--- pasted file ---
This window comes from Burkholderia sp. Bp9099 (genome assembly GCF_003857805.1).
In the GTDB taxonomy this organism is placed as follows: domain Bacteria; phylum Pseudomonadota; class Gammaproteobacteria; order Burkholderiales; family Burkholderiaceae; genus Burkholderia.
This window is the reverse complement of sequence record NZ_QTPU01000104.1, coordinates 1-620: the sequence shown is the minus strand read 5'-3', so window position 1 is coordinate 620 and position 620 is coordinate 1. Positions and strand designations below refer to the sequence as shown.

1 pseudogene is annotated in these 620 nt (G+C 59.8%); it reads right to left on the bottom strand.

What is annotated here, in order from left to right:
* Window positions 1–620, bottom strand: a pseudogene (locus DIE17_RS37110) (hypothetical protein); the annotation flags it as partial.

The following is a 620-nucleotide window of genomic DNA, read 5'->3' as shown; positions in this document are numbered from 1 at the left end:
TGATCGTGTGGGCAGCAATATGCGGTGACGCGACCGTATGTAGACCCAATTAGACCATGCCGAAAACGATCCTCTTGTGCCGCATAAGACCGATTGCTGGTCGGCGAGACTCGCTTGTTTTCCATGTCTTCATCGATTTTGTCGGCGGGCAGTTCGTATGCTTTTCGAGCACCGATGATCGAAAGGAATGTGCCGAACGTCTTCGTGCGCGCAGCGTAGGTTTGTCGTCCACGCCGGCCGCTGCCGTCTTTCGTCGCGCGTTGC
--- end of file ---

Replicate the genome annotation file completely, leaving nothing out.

This window comes from Burkholderia sp. Bp9099 (genome assembly GCF_003857805.1).
In the GTDB taxonomy this organism is placed as follows: domain Bacteria; phylum Pseudomonadota; class Gammaproteobacteria; order Burkholderiales; family Burkholderiaceae; genus Burkholderia.
This window is the reverse complement of sequence record NZ_QTPU01000104.1, coordinates 1-620: the sequence shown is the minus strand read 5'-3', so window position 1 is coordinate 620 and position 620 is coordinate 1. Positions and strand designations below refer to the sequence as shown.

1 pseudogene is annotated in these 620 nt (G+C 59.8%); it reads right to left on the bottom strand.

What is annotated here, in order from left to right:
* Window positions 1–620, bottom strand: a pseudogene (locus DIE17_RS37110) (hypothetical protein); the annotation flags it as partial.

The following is a 620-nucleotide window of genomic DNA, read 5'->3' as shown; positions in this document are numbered from 1 at the left end:
TGATCGTGTGGGCAGCAATATGCGGTGACGCGACCGTATGTAGACCCAATTAGACCATGCCGAAAACGATCCTCTTGTGCCGCATAAGACCGATTGCTGGTCGGCGAGACTCGCTTGTTTTCCATGTCTTCATCGATTTTGTCGGCGGGCAGTTCGTATGCTTTTCGAGCACCGATGATCGAAAGGAATGTGCCGAACGTCTTCGTGCGCGCAGCGTAGGTTTGTCGTCCACGCCGGCCGCTGCCGTCTTTCGTCGCGCGTTGC